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News related to MITH’s in-house, collaborative, or grant-funded research projects.

15 Dec 2011

BitCurator Team Convenes to Analyze Digital Forensics in Archival Workflows

By | 2017-02-05T21:14:58+00:00 Thu, Dec 15, 2011|News, Research|

This past weekend the Maryland Institute for Technology in the Humanities (MITH) hosted a two-day workshop for BitCurator, a collaboration between UNC Chapel Hill's School of Information and Library Science (SILS) and MITH. BitCurator is an effort to build, test, and analyze systems and software for incorporating digital forensics methods into the workflows of a

21 Nov 2011

What’s the Virtue of Virtuality?

By | 2017-02-05T21:14:58+00:00 Mon, Nov 21, 2011|Faculty Fellows, Research|

As is generally the case with things intellectual, progress on my digital archive has been quite slow. I have several "handlers" (as I call them) at MITH and they are all terrific. Kirsten Keister is responsible for the design of this website which I think is truly elegant—and she did it in record time. Emma

17 Nov 2011

Progress Involves Some Undoing

By | 2017-02-05T21:14:59+00:00 Thu, Nov 17, 2011|Faculty Fellows, Research|

Thanks to the input of Travis Brown, Assistant Director at MITH and the programmer working on this project, I am now revisiting the organization of the project and its constituent files. We are now working with a central text, that will be pre-tokenized [broken into discrete and uniquely identified units by word] to which all

8 Nov 2011


By | 2017-02-05T21:15:01+00:00 Tue, Nov 8, 2011|Faculty Fellows, Research|

As a professor in the humanities, I've spent a career committed to scholarly research. But I confess to having definite likes and dislikes. Here's what I like: going to the archives and rooting around looking at old documents, admiring early print fonts and deciphering barely legible handwriting; finding little scraps of paper with gold mines

27 Oct 2011

Videogames as Objects of Cultural Preservation

By | 2017-02-05T21:15:04+00:00 Thu, Oct 27, 2011|Research|

I've had the good fortune of being the graduate assistant for the Preserving Virtual Worlds (PVW) project for *mumble* years. The project is a partnership between MITH, The University of Illinois Urbana-Champaign (UIUC), Stanford University, and the Rochester Institute of Technology (RIT). In the first phase (2008-2010) we focused on fairly practical matters: getting videogame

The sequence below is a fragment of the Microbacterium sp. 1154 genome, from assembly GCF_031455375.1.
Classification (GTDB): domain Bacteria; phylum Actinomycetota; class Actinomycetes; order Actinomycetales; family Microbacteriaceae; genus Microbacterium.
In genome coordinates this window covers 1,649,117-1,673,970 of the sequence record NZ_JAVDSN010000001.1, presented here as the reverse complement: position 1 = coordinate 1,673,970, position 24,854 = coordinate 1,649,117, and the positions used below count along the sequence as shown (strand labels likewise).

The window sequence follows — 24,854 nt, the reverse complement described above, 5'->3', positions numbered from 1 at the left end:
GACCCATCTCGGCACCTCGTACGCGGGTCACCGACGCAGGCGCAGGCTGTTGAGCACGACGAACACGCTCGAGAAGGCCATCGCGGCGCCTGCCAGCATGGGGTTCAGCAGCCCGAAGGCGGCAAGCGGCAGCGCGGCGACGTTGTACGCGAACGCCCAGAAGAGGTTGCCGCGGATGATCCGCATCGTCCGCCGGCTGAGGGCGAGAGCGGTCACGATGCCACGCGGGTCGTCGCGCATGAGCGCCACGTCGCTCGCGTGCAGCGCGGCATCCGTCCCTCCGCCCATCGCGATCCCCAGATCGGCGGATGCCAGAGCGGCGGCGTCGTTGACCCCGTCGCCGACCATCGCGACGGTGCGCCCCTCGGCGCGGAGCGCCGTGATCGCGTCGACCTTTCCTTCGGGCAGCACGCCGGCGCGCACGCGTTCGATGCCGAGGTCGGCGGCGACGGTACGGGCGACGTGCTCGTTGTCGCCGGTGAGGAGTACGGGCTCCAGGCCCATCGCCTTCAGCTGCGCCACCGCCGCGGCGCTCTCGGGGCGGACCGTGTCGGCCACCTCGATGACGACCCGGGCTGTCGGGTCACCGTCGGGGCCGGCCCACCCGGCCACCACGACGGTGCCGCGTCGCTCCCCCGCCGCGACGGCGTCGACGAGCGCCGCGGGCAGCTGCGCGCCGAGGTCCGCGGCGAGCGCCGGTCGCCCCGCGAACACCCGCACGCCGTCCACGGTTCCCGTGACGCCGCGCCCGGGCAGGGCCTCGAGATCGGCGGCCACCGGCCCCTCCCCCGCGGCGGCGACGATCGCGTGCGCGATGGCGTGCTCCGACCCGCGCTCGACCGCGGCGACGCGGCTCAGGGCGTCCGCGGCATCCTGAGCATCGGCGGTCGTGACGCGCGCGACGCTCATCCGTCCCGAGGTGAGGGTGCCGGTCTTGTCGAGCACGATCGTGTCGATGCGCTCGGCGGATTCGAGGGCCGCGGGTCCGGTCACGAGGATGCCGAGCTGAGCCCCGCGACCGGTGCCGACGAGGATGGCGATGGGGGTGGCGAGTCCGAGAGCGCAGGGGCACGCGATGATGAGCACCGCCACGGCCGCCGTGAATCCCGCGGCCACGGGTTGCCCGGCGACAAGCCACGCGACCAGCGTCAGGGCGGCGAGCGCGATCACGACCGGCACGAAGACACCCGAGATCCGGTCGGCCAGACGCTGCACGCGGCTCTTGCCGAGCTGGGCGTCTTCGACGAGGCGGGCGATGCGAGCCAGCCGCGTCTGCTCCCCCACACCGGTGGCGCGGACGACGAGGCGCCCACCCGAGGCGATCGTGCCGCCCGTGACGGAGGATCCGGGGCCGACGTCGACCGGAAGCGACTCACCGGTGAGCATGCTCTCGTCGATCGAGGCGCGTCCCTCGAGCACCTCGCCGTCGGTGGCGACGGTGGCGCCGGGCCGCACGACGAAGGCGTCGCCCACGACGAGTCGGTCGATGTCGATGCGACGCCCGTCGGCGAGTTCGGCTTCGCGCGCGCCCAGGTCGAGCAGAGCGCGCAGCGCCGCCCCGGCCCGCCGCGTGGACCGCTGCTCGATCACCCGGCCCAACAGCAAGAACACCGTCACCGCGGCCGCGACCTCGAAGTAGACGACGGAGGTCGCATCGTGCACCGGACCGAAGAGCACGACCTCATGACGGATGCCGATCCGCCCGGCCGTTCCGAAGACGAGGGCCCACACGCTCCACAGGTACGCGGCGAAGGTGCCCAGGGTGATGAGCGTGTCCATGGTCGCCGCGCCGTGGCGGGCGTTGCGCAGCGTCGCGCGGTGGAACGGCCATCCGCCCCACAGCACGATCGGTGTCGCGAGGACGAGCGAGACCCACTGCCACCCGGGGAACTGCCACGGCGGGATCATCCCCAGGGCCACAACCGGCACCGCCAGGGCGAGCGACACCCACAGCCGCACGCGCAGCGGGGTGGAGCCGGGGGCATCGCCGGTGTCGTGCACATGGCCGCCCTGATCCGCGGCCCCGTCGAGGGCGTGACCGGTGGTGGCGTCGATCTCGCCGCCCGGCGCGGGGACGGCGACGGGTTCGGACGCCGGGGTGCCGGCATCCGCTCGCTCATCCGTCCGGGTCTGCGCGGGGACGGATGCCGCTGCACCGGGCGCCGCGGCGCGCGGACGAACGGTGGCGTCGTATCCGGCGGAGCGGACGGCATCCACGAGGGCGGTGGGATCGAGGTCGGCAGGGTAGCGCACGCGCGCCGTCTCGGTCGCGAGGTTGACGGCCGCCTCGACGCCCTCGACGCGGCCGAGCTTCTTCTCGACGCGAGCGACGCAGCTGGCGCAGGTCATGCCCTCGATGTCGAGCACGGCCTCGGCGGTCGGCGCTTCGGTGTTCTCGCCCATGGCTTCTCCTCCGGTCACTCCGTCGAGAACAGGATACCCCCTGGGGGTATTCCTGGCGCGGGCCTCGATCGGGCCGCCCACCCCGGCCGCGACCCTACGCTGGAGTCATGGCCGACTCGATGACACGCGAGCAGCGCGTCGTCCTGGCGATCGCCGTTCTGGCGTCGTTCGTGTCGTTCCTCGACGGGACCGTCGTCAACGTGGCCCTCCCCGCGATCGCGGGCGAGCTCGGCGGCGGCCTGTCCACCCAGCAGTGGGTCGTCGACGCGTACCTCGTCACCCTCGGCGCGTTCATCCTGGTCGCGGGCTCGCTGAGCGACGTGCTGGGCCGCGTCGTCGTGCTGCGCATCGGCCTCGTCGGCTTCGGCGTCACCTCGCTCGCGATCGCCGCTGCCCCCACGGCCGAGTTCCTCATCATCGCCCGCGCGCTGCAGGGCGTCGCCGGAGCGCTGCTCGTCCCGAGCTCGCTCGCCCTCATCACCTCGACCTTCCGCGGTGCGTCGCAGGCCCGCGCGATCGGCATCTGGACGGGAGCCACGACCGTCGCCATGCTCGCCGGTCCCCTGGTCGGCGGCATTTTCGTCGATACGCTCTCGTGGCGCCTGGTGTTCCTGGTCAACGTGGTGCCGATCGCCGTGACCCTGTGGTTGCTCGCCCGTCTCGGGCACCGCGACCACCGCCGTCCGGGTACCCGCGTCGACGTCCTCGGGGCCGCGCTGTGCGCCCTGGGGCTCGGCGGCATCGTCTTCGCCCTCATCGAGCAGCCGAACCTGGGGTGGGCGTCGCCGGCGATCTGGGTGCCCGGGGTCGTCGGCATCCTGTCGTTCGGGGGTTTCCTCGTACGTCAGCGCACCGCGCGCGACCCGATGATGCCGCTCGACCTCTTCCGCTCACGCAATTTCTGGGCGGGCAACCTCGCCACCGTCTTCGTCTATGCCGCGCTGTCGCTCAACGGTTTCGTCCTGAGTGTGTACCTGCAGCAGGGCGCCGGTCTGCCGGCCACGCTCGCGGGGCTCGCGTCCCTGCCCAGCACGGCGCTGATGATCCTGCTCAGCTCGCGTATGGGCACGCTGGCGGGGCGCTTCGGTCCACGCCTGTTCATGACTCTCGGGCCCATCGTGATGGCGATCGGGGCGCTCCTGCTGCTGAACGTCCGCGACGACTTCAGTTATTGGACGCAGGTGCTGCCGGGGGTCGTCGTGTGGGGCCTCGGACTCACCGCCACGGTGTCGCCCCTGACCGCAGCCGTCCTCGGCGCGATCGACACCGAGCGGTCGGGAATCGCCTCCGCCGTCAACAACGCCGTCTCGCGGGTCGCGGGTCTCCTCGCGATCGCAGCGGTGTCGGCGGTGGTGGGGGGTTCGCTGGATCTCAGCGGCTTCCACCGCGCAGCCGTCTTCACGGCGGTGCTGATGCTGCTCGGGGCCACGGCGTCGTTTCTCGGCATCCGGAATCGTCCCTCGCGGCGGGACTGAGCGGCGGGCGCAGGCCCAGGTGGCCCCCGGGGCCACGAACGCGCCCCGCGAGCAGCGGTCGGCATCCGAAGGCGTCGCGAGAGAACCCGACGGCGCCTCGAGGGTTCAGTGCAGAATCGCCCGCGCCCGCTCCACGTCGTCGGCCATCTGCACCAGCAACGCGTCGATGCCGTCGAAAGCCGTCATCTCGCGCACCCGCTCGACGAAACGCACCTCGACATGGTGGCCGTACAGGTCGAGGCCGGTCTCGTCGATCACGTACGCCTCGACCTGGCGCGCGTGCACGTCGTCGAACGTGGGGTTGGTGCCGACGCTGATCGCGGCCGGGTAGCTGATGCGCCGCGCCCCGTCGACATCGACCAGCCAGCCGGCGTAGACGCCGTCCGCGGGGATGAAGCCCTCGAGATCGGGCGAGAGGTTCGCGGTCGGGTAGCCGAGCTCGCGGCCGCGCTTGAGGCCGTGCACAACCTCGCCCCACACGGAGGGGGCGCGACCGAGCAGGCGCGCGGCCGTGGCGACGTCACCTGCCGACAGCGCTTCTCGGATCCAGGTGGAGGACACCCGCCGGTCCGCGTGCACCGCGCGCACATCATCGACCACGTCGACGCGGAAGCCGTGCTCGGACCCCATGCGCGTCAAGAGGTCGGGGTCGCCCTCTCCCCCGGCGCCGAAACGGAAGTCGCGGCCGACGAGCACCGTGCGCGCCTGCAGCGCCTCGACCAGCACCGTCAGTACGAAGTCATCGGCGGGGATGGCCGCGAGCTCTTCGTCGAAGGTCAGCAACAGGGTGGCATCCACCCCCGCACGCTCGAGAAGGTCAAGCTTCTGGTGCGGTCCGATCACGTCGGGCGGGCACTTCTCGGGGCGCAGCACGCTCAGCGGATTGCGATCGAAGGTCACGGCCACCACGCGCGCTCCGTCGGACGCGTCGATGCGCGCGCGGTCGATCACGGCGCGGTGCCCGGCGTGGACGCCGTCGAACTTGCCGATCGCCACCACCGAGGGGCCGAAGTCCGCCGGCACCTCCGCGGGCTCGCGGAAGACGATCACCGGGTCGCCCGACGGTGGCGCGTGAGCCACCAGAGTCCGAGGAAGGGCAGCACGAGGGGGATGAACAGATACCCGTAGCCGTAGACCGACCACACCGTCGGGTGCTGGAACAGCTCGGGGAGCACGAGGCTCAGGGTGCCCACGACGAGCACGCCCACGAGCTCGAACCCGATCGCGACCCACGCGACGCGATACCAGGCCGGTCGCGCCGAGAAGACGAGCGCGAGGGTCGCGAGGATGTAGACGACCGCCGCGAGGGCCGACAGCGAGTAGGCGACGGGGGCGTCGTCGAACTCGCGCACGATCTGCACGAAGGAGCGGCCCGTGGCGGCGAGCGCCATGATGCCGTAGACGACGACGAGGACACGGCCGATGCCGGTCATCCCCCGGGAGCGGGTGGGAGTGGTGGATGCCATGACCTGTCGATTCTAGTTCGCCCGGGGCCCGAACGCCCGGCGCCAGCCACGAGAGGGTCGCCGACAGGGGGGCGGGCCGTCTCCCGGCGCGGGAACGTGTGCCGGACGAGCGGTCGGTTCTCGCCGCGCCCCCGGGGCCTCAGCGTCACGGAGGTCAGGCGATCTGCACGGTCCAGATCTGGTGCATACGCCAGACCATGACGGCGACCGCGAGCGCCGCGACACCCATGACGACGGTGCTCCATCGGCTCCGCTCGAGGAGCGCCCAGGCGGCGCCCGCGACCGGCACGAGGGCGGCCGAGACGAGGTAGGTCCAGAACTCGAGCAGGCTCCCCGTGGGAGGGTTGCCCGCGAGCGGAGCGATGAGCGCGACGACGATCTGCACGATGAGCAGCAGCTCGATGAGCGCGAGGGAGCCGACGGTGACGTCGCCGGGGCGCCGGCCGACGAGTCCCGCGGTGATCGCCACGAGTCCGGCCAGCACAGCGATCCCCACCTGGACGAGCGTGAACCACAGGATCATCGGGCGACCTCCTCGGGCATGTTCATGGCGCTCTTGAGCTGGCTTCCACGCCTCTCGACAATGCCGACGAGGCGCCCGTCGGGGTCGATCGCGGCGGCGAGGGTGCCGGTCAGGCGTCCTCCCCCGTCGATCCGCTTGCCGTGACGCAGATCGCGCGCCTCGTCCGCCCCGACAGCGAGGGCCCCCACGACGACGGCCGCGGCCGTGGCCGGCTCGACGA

20 Oct 2011

MITH Partners with UNC SILS on Digital Forensics Project

By | 2017-02-05T21:15:07+00:00 Thu, Oct 20, 2011|Community, News, Research|

CHAPEL HILL - The University of North Carolina at Chapel Hill's School of Information and Library Science (SILS) has received a grant for $600,000 from the Andrew W. Mellon Foundation for a project that creates and analyzes systems for archivists, librarians and other information professionals to incorporate digital forensics methods. The BitCurator project will be

19 Oct 2011

Starting Out

By | 2017-02-05T21:15:07+00:00 Wed, Oct 19, 2011|Faculty Fellows, Research|

This blog describes my progress on a born-digital critical edition of the Mishnah. For the various audiences who might read this, let me break out the terms and discuss them further. Born-digital: An edition that uses or develops technology to record, store, present, search, analyze, and study textual material, rather than a static presentation of

18 Oct 2011

Diggable Data, Scalable Reading, and New Humanities Scholarship

By | 2011-10-18T08:59:05+00:00 Tue, Oct 18, 2011|Community, Research|

Later this week I will be attending the 2nd International Culture and Computing Conference at the University of Kyoto and presenting the paper "Diggable Data, Scalable Reading, and New Humanities Scholarship." Digital Humanities is rapidly gaining a foothold in Japanese academic scholarship, and this conference features a strand devoted to new methodologies, ideas and outcomes that arise from

19 Aug 2011

Reading the Topic Modeling Literature

By | 2011-08-19T13:40:19+00:00 Fri, Aug 19, 2011|Community, Research|

As Sayan Bhattacharyya and I have discussed in several posts over the summer, the technique of unsupervised “topic modeling” or Latent Dirichlet Allocation (LDA) has emerged in the humanities as one way to engage a text in “distant reading”. The appeal of the technique lies chiefly in the minimal assumptions it makes about the structure

8 Aug 2011

Reflections on Scale and Topic Modeling

By | 2017-02-05T21:15:19+00:00 Mon, Aug 8, 2011|Community, Research|

I recently came across a 1991 interview of the literary critic Harold Bloom (Sterling Professor of Humanities at Yale University) in The Paris Review, in the course of which Bloom remarks: "As far as I’m concerned, computers have as much to do with literature as space travel, perhaps much less." Since coming here (to MITH)